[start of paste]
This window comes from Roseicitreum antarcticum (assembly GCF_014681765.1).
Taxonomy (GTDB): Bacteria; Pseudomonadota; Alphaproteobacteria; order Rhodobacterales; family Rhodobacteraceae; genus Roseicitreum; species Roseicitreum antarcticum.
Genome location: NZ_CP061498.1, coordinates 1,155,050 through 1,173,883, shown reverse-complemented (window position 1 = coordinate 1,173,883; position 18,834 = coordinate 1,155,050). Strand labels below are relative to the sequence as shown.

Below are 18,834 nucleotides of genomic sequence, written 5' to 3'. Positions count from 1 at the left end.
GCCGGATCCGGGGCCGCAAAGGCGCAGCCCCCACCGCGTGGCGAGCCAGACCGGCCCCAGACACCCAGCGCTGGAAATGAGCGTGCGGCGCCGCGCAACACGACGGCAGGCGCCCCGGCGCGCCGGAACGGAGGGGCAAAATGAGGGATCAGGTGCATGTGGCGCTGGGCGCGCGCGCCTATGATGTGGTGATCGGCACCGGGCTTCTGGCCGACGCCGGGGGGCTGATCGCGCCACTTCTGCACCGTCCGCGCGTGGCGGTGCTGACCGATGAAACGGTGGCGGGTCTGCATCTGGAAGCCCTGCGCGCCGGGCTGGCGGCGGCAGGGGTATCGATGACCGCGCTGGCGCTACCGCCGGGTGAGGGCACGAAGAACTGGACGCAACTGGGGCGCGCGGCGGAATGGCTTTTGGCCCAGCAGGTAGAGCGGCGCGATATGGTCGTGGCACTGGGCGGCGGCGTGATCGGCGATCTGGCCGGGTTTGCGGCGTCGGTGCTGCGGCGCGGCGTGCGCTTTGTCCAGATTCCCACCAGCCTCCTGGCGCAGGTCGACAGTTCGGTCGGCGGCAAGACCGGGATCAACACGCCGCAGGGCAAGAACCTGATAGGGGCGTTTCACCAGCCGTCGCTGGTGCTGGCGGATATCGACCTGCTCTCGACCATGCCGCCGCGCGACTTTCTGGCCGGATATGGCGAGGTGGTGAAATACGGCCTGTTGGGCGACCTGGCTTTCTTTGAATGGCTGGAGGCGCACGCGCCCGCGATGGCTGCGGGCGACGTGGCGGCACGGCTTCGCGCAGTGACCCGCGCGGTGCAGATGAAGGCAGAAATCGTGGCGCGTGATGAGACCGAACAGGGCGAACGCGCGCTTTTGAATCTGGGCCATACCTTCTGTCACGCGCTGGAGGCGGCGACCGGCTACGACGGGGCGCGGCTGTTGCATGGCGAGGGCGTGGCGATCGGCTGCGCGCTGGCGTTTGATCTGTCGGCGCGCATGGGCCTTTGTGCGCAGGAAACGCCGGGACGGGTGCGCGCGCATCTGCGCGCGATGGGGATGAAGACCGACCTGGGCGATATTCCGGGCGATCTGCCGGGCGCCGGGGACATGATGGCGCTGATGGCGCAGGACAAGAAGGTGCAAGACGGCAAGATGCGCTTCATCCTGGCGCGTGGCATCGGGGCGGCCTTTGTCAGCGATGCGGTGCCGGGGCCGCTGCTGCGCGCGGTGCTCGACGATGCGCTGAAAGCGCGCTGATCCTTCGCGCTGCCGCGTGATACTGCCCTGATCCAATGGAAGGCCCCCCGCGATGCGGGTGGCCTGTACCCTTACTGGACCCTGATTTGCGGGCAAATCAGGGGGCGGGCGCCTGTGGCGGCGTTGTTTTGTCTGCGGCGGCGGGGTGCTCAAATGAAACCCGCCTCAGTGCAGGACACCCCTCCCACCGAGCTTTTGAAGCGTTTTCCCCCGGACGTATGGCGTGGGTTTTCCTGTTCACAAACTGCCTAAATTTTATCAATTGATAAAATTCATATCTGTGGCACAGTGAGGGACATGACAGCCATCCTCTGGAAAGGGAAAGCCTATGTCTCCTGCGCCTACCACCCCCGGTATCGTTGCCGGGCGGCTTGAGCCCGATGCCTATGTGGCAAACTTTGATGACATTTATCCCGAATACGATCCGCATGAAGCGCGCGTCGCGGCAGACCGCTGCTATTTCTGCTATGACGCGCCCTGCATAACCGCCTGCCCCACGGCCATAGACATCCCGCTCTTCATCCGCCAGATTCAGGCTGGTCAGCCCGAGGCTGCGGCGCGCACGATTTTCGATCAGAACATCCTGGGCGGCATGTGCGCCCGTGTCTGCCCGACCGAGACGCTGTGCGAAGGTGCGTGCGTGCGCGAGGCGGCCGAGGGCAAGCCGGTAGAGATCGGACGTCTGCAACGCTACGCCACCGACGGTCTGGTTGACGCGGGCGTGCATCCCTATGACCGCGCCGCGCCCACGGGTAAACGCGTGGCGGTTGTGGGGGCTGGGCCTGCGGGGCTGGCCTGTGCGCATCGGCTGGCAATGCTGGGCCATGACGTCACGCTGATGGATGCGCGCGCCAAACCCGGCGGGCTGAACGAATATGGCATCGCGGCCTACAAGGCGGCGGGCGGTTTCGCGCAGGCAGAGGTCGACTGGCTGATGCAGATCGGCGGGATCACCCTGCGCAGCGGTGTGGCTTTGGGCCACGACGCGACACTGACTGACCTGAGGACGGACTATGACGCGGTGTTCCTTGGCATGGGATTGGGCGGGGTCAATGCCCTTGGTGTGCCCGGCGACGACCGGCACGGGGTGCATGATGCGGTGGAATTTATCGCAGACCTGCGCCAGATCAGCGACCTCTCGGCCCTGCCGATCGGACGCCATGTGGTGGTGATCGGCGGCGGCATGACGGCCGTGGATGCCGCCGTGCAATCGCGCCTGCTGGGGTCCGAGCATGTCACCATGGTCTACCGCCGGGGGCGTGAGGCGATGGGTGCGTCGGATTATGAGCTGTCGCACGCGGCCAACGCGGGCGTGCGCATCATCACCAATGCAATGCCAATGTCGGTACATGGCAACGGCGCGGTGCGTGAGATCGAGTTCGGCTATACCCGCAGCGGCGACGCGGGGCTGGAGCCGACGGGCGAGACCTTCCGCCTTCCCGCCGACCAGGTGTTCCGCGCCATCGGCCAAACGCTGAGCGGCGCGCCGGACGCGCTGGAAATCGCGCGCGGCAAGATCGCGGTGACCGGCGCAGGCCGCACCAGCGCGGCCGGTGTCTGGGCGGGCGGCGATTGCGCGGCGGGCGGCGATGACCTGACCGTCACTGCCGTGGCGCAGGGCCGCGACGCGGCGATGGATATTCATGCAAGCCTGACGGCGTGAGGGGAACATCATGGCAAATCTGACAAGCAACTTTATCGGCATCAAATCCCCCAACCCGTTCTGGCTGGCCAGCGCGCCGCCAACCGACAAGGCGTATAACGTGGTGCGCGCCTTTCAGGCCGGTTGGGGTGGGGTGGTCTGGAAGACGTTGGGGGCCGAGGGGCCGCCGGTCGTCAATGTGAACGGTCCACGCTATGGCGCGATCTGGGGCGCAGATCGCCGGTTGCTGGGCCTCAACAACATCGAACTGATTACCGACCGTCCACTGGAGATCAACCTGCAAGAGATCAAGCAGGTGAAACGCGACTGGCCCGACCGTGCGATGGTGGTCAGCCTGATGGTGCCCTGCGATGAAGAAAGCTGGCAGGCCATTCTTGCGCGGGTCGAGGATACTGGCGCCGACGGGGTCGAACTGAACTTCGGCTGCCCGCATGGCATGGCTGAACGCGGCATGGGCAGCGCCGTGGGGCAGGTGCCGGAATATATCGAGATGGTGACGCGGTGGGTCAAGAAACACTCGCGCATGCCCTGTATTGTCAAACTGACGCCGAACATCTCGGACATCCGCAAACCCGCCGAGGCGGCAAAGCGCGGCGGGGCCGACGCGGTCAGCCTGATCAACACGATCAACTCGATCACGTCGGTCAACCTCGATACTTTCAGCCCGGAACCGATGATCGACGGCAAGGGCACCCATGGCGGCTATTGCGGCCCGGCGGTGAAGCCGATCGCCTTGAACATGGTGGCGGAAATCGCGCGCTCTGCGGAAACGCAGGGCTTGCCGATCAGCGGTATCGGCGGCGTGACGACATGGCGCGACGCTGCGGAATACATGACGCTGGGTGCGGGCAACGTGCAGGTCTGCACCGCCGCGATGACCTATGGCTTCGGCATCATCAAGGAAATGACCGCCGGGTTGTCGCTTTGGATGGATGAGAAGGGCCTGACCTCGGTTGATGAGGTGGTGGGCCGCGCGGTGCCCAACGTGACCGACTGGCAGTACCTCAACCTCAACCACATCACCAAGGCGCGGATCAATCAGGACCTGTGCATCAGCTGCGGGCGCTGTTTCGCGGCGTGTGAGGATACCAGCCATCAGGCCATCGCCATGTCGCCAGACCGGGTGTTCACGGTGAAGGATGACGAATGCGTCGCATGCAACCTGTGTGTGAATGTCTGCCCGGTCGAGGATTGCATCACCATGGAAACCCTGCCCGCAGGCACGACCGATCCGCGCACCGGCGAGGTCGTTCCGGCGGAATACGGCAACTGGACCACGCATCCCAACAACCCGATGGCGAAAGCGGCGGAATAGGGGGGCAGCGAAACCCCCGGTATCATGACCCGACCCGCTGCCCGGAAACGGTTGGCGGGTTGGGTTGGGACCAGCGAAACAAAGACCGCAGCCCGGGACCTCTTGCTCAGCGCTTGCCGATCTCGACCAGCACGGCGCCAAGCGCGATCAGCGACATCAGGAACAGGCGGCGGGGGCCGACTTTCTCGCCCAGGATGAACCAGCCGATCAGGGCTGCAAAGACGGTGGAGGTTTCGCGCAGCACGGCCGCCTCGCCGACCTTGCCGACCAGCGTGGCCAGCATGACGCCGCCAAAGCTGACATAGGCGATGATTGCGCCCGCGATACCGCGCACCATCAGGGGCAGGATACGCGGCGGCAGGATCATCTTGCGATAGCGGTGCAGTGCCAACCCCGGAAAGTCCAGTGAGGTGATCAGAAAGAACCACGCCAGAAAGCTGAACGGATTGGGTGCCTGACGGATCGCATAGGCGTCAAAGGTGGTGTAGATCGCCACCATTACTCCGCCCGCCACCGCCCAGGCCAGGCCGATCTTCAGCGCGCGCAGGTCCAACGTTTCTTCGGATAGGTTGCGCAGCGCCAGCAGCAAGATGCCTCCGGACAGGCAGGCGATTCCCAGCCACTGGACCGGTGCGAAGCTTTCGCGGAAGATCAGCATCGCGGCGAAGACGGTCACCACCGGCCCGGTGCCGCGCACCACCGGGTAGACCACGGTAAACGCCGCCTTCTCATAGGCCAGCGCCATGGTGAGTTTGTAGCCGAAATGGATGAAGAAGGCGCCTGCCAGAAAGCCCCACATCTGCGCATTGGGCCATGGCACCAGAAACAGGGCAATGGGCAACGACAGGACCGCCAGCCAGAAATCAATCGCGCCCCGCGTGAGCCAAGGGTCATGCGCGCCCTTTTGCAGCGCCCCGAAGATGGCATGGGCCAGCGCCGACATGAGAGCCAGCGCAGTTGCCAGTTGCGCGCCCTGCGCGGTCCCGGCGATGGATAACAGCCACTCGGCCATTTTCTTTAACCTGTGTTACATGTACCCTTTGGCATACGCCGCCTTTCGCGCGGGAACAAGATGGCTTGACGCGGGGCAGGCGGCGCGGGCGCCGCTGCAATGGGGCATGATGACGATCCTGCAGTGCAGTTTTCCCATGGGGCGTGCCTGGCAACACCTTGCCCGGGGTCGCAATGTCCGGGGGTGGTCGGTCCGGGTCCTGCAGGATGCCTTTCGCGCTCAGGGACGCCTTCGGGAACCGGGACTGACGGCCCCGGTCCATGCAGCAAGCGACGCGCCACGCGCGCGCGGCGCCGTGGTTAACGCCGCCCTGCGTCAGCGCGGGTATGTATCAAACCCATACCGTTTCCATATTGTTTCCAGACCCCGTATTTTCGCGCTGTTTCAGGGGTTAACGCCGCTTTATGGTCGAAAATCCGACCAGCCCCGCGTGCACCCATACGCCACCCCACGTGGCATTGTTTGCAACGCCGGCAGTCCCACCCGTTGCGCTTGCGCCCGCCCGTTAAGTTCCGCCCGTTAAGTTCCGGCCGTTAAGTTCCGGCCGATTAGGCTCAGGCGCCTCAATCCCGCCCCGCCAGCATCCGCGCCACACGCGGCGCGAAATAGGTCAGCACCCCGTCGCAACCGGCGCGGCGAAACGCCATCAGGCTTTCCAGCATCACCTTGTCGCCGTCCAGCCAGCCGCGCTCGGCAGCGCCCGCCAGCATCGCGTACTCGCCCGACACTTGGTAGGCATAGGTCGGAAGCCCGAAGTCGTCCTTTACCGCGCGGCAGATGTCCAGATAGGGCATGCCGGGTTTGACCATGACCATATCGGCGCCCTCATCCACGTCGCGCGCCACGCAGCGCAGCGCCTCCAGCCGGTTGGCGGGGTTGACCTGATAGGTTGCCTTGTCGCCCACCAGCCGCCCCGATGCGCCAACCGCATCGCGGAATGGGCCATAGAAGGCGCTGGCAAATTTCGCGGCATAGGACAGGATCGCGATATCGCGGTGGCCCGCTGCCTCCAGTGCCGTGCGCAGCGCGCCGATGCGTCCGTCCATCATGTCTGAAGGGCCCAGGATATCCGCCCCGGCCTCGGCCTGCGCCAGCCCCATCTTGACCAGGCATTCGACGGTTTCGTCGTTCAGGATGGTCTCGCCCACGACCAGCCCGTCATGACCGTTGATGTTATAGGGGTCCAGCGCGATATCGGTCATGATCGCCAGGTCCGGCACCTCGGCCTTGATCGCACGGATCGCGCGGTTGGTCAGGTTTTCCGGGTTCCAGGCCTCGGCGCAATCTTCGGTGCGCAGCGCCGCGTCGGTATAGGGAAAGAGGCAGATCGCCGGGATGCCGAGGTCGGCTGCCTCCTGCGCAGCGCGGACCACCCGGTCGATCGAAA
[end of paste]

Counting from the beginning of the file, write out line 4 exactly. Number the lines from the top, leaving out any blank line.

Below are 18,834 nucleotides of genomic sequence, written 5' to 3'. Positions count from 1 at the left end.